In Canada, colorectal cancer is the second leading cause of cancer death. One of the main risk factors for this cancer is older age; another important risk factor is physical inactivity.
Physical activity may protect against colon cancer because it speeds the passage of food through the gastrointestinal tract. This reduces how long the body is exposed to potential carcinogens (such as bile acids), to hormones which stimulate cell division (mitogens, including insulin-like growth factors or IGF), and to free radicals that damage DNA. Physical activity also increases immune responses by those cells that can kill tumor cells (at least in lab experiments). However, there is little empirical evidence to show exactly how physical activity helps protect against colon cancer in people.
Physical activity helps prevent breast cancer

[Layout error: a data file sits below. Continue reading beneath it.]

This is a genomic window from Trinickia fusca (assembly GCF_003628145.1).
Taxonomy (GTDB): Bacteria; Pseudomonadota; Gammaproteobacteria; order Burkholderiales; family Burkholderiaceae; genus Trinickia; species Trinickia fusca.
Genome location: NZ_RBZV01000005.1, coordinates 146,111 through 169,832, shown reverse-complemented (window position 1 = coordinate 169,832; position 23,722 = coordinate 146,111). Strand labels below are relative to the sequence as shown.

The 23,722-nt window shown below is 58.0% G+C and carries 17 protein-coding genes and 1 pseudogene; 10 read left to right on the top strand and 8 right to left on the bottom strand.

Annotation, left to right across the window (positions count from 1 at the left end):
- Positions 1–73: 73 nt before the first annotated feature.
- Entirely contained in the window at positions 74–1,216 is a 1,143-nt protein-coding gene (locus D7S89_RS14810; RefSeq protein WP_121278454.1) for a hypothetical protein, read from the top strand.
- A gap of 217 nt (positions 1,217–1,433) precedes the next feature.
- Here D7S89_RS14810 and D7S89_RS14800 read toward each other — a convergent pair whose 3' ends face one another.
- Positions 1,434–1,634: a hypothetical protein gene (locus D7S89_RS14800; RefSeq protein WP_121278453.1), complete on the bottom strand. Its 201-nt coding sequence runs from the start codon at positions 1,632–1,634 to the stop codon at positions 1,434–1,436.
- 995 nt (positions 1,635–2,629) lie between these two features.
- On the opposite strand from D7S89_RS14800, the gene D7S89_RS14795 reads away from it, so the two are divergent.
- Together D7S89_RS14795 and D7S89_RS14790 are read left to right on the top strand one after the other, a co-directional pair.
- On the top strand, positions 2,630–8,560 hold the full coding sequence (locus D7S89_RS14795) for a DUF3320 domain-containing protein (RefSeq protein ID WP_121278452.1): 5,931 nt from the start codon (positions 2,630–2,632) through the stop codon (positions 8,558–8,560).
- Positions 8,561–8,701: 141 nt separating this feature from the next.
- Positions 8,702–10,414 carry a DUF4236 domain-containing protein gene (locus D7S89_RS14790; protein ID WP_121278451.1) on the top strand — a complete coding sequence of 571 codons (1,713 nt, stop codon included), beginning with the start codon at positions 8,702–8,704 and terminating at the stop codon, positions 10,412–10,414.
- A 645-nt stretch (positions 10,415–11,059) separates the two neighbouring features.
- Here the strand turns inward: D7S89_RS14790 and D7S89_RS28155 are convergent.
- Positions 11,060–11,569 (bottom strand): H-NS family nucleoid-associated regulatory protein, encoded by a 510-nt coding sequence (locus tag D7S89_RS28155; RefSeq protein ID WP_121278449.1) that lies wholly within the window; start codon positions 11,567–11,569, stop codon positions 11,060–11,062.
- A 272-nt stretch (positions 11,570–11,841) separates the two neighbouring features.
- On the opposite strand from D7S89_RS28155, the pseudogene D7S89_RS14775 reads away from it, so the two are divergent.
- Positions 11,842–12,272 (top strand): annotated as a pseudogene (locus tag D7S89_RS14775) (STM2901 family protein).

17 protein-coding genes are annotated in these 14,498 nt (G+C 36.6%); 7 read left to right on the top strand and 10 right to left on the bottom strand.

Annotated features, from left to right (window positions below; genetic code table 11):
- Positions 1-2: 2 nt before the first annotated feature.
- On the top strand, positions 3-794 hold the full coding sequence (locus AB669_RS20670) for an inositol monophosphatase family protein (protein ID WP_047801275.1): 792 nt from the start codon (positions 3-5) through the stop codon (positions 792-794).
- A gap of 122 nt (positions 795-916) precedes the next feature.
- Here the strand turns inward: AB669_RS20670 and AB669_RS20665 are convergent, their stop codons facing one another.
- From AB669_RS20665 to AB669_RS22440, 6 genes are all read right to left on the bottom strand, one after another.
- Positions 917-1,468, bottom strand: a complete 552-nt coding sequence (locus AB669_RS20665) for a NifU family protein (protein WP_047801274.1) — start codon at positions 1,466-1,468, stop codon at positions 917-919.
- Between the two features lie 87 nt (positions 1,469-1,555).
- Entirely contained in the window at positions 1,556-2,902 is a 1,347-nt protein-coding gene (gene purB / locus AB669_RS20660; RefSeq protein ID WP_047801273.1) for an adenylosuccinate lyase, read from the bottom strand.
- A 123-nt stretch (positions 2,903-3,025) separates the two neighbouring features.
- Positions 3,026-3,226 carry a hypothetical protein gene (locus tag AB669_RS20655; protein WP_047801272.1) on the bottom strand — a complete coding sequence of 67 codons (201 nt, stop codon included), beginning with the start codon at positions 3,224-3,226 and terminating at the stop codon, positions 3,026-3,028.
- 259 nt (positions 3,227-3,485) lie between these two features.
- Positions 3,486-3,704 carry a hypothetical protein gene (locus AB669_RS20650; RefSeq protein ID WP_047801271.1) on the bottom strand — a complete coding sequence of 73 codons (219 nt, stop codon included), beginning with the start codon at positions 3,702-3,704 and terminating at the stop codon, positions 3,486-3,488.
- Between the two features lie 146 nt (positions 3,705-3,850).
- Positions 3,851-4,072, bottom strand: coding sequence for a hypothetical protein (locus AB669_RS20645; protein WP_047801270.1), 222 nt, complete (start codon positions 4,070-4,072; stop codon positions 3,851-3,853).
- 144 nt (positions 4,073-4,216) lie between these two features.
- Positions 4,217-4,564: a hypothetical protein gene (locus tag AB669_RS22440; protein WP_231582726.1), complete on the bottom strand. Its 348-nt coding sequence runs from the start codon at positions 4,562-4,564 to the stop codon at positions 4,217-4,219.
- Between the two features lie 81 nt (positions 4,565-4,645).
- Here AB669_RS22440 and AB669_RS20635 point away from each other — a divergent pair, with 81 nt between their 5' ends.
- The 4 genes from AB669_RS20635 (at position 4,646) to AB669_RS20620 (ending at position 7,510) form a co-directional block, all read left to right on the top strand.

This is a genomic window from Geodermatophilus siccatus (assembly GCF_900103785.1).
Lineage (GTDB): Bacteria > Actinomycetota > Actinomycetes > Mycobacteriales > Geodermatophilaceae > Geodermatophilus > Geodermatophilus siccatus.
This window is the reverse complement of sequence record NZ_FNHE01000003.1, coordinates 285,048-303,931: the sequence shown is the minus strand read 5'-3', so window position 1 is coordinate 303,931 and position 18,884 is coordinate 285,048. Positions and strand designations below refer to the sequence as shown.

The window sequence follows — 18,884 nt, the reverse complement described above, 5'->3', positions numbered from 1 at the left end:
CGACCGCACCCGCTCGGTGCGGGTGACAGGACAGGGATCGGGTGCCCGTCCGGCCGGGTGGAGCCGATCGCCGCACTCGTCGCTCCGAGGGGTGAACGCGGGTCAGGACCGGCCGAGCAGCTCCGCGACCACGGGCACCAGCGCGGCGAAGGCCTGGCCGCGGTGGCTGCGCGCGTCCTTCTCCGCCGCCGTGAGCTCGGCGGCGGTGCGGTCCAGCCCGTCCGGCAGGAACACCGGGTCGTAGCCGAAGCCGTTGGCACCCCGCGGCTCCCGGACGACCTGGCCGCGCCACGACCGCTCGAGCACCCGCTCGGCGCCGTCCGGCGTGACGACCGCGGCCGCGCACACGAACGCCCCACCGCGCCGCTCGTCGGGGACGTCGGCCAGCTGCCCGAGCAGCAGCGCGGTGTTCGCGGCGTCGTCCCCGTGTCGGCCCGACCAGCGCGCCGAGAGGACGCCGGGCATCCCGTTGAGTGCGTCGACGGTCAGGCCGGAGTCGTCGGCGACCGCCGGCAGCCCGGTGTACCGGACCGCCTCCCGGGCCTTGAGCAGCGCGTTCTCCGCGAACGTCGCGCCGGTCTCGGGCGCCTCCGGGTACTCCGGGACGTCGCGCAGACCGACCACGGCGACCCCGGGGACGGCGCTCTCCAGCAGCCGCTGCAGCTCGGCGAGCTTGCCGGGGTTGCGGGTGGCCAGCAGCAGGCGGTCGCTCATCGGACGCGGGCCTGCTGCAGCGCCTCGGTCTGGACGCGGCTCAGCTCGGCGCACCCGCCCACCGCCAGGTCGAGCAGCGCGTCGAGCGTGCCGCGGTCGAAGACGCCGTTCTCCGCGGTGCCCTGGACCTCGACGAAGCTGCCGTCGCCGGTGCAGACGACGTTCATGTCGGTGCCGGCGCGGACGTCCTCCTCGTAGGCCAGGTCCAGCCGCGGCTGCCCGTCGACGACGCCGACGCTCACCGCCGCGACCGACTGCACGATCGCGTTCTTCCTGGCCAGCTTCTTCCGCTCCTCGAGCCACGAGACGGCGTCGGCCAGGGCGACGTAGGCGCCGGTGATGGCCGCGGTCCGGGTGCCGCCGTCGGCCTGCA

Many observational studies have shown that physically active women are less at risk of breast cancer than women who are inactive. So far, no research has used randomized controlled trials to prove that exercise causes the reduced risk.
Nevertheless, studies of groups of women have shown that 3 to 4 hours a week of vigorous activity can cut the risk of breast cancer by about 30 to 40%. The risk is reduced even more for postmenopausal women. Women who were physically active as adolescents (at age 12) were less likely to develop breast cancer than women who were less physically active as teenagers.
How exercise affects older cancer survivors
Studies also suggest that aerobic and resistance exercise programs can benefit older prostate cancer survivors, even while they are receiving treatments such as hormone therapy and radiation therapy.
For more information, visit the Active Living Coalition for Older Adults website at http://www.alcoa.ca/.